This is the first summer that the tea house has been ready to be occupied. We are having lots of fun discovering how that works. Historically, tea houses have been special places, even sacred in many ways. Our use will broaden that meaning by embracing the space in a more casual atmosphere, but still with all respect and appreciation it is due.
When touring the garden recently a young visiting Japanese student exclaimed on seeing the tea house, “It is like the one my Grandmother has!” I asked him if he practiced or knew tea ceremony (chanoyu) and he replied, “No! Too many rules!” and went on to explain that was why many young Japanese don’t participate.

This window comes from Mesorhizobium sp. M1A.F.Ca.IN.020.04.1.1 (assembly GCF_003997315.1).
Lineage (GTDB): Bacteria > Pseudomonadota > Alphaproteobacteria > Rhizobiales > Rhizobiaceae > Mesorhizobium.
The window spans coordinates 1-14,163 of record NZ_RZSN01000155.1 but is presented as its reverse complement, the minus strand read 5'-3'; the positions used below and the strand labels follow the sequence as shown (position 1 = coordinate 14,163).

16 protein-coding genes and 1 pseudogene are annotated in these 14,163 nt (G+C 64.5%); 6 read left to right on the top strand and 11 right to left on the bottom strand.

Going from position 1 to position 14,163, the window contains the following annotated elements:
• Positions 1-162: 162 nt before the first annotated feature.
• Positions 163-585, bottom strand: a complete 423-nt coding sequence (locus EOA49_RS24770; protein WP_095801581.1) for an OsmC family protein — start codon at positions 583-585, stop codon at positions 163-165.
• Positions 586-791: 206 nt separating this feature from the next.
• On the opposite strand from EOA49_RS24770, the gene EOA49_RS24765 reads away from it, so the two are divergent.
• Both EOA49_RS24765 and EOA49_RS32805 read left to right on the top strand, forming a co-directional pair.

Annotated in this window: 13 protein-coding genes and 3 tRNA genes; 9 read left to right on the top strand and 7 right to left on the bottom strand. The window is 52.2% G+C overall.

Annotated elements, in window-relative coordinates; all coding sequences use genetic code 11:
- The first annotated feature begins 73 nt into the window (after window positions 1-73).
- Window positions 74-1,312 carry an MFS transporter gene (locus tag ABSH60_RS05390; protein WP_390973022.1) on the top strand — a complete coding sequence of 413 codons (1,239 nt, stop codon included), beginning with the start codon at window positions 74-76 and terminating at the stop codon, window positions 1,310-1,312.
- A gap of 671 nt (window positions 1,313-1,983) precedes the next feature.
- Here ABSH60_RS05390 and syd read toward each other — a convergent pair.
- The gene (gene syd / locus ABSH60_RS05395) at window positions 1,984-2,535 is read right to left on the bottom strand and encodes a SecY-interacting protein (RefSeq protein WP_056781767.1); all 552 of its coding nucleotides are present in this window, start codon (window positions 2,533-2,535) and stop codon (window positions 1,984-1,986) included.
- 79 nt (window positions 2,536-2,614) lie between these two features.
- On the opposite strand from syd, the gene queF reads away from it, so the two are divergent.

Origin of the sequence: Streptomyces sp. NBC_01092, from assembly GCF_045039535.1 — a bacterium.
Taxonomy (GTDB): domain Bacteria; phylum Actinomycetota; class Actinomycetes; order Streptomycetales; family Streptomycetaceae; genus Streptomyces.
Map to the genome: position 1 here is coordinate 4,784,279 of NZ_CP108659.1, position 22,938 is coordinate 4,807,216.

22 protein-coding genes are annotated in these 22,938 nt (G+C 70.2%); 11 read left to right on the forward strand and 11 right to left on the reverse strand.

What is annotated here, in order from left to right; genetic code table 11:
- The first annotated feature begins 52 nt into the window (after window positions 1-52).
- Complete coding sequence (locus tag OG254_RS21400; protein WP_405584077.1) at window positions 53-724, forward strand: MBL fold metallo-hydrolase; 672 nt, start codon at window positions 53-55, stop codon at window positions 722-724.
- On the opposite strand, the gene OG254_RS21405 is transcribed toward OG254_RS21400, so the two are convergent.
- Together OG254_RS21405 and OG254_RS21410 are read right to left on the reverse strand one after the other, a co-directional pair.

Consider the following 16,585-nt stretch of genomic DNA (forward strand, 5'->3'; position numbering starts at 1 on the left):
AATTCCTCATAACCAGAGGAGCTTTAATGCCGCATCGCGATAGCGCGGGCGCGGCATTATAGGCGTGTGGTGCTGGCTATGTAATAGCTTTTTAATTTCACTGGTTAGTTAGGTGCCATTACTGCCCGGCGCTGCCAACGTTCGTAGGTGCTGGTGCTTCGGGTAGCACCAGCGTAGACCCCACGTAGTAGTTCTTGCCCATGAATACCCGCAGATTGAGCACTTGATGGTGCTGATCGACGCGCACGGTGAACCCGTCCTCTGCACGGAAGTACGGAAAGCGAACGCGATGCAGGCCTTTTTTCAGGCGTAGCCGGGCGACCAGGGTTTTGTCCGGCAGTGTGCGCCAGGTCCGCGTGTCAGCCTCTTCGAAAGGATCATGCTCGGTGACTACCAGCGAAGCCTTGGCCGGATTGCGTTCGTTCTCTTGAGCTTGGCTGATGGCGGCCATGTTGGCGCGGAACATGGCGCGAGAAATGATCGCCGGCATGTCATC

Times are changing. Rules must bend or art can’t be created. We will employ the traditional rules as guidelines and adapt those to fit each event. Most of all, we will try to retain the essence of “Tea” – serve as good hosts – and present events tailored to our guests.
When the amado (shutter doors) are open and the water garden is in full view, we have observed that the outdoor sukiya most often captures the complete attention of the guests. They become quiet and are drawn to simply gazing out into the garden.
We tell guests it is fine to be quiet and we encourage it – to take in the magic. It is the door to a meditative state and brings with it the garden’s power of healing. These quiet moments are as important to “Tea” as the moments when prescribed or more casual verbal exchanges occur.
“Please, sit and contemplate – look, listen, and feel.”